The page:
I have heard the claim that fractional reserve banking is not a problem with a lone banker, i.e., if there is only one bank in which all people have all their accounts.
If there is only one bank, however, I would think that the problem, in a sense, can get worse than it otherwise would have. Because if one single bank can just move around numbers amongst internal accounts, then there would be much less an incentive for the bank to restrain fractional reserve banking practices. "No one will ever come and claim their money, so we can just multiply the money supply, and prices, as a consequence, will go through the roof." (If we assume that all transactions go through this bank, and there are no cash transactions, this could get really bad.)
As far as I understand, this is one the major causes of central banking being a problem. One of the major roles of a central bank is being the "bank of the banks." When you have a central bank, and there is a net payment from bank A to bank B, a normal way of making this payment (as I understand) is to move funds from bank A's account with the central bank til bank B's account with the central bank. Would not doing it this way reduce the need for having available reserves? So the problem you get with a lone banker is to a great extent what you get with a central bank?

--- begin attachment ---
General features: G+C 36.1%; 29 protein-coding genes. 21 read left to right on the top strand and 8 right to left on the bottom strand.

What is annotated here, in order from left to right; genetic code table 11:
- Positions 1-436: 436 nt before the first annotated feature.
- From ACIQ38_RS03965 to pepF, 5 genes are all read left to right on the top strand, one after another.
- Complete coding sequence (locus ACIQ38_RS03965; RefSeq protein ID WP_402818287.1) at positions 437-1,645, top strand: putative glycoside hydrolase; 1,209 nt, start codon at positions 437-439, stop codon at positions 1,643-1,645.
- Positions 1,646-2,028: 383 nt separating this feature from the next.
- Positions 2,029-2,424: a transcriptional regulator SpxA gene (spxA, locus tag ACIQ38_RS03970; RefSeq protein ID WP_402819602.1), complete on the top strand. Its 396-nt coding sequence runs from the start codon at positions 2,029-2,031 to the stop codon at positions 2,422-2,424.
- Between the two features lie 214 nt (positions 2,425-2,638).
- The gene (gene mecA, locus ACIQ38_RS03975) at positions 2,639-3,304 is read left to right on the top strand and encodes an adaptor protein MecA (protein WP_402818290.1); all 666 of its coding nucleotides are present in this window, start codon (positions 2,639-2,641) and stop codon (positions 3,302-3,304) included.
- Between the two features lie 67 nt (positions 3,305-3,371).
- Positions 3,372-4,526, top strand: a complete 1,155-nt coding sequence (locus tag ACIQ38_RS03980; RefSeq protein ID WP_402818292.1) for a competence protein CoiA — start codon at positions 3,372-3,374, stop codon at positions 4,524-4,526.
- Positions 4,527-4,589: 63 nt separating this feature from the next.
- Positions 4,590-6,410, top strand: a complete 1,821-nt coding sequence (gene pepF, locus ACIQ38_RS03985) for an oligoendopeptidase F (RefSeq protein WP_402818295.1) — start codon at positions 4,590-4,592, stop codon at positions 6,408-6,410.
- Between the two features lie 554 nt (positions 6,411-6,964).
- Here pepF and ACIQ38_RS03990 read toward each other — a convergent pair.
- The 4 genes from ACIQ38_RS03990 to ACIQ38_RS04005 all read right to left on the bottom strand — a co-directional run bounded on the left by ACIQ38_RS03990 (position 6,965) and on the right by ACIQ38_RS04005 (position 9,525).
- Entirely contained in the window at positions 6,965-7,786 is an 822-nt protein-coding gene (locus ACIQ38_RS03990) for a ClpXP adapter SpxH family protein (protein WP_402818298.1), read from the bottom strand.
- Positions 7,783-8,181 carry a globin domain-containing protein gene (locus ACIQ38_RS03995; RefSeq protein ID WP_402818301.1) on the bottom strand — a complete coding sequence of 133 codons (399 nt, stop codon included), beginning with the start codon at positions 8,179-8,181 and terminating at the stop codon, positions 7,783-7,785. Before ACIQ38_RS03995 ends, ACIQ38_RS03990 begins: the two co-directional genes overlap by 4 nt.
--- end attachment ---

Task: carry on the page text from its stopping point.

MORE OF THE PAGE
Appreciate your thoughts.
I have heard the claim that fractional reserve banking is not a problem with a lone banker
Yes, definitely not a problem for the banker.
So the problem you get with a lone banker is to a great extent what you get with a central bank?